Q: My insurance company says my home is habitable now, but I don’t think it’s safe yet. What should I do?
A: This is an increasingly common problem, Bach said, noting that some folks in Boulder Creek — a community in Santa Cruz County that endured the CZU Complex fires — were essentially told, “Here’s a sponge and bottle of cleaner, have at it.”
An air quality expert — not an adjuster — should determine if it’s safe to move back in, she said. Homeowners should get a professional’s estimate on remediation costs for smoke and other damage.
Q: I’m a renter and have renter’s insurance. What do I do?
A: Get a copy of your policy. Inventory and value all your losses, including your possessions, moving expenses, extra rent. Notify your insurer and file a claim.
Q: I’m a renter and do not have renter’s insurance. What are my options for help?
A: The Red Cross often offers cash cards for about $300 and two or three nights in a hotel, Bach said. Various localities may offer shelter space. You can apply for a FEMA individual assistance grant if your income is under $34,000; the average grant is $5,000.
Q: What if I’m worried my insurance company will drop me?
A: Companies generally cannot cancel your policy before its term ends, and must give 45 days notice of a non-renewal. If your policy is canceled or not renewed, ask your insurer for steps you can take to keep it, and then shop around for other options. “We hear the same stories again and again: people having a hard time finding insurance, keeping insurance even when they can find it, and seeing the costs rise due to wildfire risk,” Soller said.
For people who can’t find insurance elsewhere, the state offers a last resort: California Fair Access to Insurance Requirements (FAIR) Plan, (800) 339-4099. It is expensive and limited to just fire and smoke; it does not cover water damage, mold, theft and liability, for instance. You can buy a supplemental policy called “Difference in conditions” to address some of these shortcomings.
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Q: How can I protect my home against wildfires?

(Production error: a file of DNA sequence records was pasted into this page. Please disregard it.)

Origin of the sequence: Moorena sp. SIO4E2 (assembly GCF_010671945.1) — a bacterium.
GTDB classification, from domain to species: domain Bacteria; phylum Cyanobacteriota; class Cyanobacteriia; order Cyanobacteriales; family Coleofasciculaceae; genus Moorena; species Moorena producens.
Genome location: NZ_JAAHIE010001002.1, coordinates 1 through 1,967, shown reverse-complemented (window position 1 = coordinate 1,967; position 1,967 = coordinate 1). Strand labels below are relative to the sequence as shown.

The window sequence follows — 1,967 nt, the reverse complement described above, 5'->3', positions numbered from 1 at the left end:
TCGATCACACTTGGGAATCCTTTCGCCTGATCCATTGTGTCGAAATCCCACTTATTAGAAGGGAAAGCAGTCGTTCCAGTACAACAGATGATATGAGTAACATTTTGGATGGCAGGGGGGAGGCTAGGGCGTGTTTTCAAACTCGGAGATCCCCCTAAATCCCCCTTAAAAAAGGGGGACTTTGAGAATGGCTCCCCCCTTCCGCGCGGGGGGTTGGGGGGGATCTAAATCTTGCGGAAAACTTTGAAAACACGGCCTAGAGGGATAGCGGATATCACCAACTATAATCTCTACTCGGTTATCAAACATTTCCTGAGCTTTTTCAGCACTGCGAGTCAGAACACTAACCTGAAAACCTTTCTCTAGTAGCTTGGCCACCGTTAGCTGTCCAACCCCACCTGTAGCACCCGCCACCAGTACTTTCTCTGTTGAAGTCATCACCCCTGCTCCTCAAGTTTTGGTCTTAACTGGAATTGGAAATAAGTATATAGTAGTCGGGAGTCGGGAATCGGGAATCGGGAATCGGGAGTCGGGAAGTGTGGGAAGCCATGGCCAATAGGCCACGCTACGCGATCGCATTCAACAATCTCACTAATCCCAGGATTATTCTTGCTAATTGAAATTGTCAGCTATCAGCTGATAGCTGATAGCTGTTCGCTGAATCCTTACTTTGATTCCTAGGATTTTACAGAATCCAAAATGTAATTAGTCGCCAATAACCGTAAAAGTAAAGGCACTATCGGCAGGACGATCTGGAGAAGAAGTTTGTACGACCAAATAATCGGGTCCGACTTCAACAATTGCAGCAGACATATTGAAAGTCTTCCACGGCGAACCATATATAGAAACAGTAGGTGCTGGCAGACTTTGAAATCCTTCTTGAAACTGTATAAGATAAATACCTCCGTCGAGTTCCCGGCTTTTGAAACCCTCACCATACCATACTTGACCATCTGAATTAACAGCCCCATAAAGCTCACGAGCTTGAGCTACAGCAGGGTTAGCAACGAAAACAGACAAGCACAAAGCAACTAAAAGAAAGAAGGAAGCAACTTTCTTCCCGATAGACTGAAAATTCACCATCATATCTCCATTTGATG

A: Experts recommend that you clear brush around your home’s perimeter to create a “defensible barrier” of at least 5 feet, and preferably 10. You should clear gutters of dry leaves and debris, and screen or cover eaves, vents and any other openings where flying embers could land. If you can afford it, changing to a metal roof is recommended.
Both the Department of Insurance and United Policyholders hope to persuade insurers to offer incentives for people who take these steps.
Consider increasing your insurance coverage. “Two thirds of wildfire victims find themselves severely under-insured,” Bach said.
If you’re a renter, especially in a wildfire-prone area, consider renter’s insurance. “People don’t realize that if you don’t have a renters’ policy, you’re not covered for your possessions,” Soller said.
Q: What insurance resources should I tap?
A: The California Department of Insurance encourages consumers to call it with questions at (800) 927-4357. “We have staff ready to help,” Soller said. “We can help people get the most out of their policies.” It will hold a virtual hearing on wildfire insurance on Oct. 19 from 1 to 5 p.m.
United Policyholders has an extensive library of information about the 2020 California wildfires and holds frequent webinars on such topics as navigating claims and what renters can do. It welcomes emailed questions at [email protected]